Planets of Purpose: Desolation and Meaning in an Empty Universe.

There were two kinds of landscape characteristic of the inner planets of the Sun: the purposeful and the desolate.

Stanislaw Lem – Fiasco (1986) [Ch.1, tr. Michael Kandel]

A loose rock tumbles slowly down a slope in a lonely valley on Mars. The hill of its origin seems unfamiliar and alien – it is more crimson and notably steeper than any rise on Earth due to Mars’ oxidizing environment and lower gravity. A loose conglomerate of ruddy scree, it seems completely devoid of life. The rock, idle in its elevated resting place for perhaps eons, now dislodged by a chance landslide caused by a violent Martian windstorm, rolls to a stop in a new location in the dry valley below. No human eyes have ever seen this boulder, no one has sat atop it to survey the panorama of the valley where it sat, or pounded it with a rock hammer to determine its composition, or crudely scrawled their initials into its surface in an attempt to immortalize a teenage love affair. What purpose, if any, does this boulder serve? Life cannot shelter beneath it or break it down for nutrients because no life exists on this frigid, desiccated planet. It inhabits an exclusively abiotic world, and whilst it will be shaped by powerful winds into exotic and unfamiliar forms, it will eventually be blown to dust by the continual onslaught of sandstorms, dissipating gradually, grain by grain, into the chaotic atmosphere. The universe seems no richer for its passing.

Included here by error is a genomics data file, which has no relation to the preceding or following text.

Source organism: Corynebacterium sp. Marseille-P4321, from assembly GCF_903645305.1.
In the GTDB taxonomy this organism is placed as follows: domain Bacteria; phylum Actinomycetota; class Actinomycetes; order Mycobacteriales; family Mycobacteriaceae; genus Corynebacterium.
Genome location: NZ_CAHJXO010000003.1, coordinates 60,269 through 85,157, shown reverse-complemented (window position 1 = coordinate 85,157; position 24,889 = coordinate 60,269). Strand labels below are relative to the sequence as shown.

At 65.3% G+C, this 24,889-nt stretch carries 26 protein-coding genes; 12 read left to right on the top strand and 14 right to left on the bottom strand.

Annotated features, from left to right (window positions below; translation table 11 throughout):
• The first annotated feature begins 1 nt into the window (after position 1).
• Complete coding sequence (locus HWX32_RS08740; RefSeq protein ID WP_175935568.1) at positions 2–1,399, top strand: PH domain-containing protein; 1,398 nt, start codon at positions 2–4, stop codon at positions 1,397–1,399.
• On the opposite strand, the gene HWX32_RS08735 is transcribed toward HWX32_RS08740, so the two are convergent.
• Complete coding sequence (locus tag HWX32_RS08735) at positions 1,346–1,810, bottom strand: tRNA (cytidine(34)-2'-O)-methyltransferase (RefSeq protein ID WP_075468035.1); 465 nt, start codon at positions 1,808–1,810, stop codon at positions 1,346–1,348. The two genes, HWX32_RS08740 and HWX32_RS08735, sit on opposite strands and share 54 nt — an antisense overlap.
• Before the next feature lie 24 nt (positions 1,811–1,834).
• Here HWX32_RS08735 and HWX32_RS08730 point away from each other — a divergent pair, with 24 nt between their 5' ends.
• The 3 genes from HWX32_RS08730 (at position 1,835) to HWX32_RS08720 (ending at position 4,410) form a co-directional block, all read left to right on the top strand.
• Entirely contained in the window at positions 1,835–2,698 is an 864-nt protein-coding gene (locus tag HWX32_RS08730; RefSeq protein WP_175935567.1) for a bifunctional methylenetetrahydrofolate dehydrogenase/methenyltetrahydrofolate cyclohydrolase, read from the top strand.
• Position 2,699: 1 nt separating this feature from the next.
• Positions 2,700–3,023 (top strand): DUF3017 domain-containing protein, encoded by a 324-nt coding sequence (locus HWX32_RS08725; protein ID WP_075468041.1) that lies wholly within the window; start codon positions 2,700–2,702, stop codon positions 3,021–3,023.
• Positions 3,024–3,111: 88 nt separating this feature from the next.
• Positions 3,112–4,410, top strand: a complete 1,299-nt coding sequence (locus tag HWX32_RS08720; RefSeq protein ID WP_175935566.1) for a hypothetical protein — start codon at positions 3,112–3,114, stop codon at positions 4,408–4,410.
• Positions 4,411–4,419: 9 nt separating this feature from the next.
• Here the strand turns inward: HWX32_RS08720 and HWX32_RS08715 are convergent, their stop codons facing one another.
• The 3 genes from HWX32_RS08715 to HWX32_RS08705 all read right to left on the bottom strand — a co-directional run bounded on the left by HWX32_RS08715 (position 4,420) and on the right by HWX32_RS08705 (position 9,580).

An alien world? Actually, this is the Atacama Desert in Chile, possibly the world’s oldest desert and one of the driest places on the planet. (via Dumas)

Desolation is a ubiquitous feature of the solar system. From the barren, scorched and pockmarked surface of Mercury, to the icy solitude of the gas giants, and out to the lonely minor planet Pluto in its long, dark trundle around the Sun, these are entire worlds devoid of life and the patient sculpting of natural process we are so familiar with on Earth. Their terrain is of great interest scientifically, but it is obvious that these are worlds very different to our own. They lack a certain something, an inherent dynamism that it seems only biology can imbue. They seem alien, and they are in some sense, but this feeling of other-worldliness issues forth from the unfamiliar landforms and empty horizons, broken here and there by topographies of pure abiological physicality. Nothing about these geographies serves a ‘purpose’. The craters of Mercury, or Mars, or any of the moons of Jupiter or Saturn, stand magnificent in their grandeur, but alone in the emptiness of space: many will never be explored, never investigated, chaotic in their form and distribution, but ultimately meaningless in their existence.  It is my expectation that if we were to find another planet on which life had a foothold, that world would seem somehow more familiar to us, if undoubtedly exotic and bizarre, than a planet entirely devoid of biology.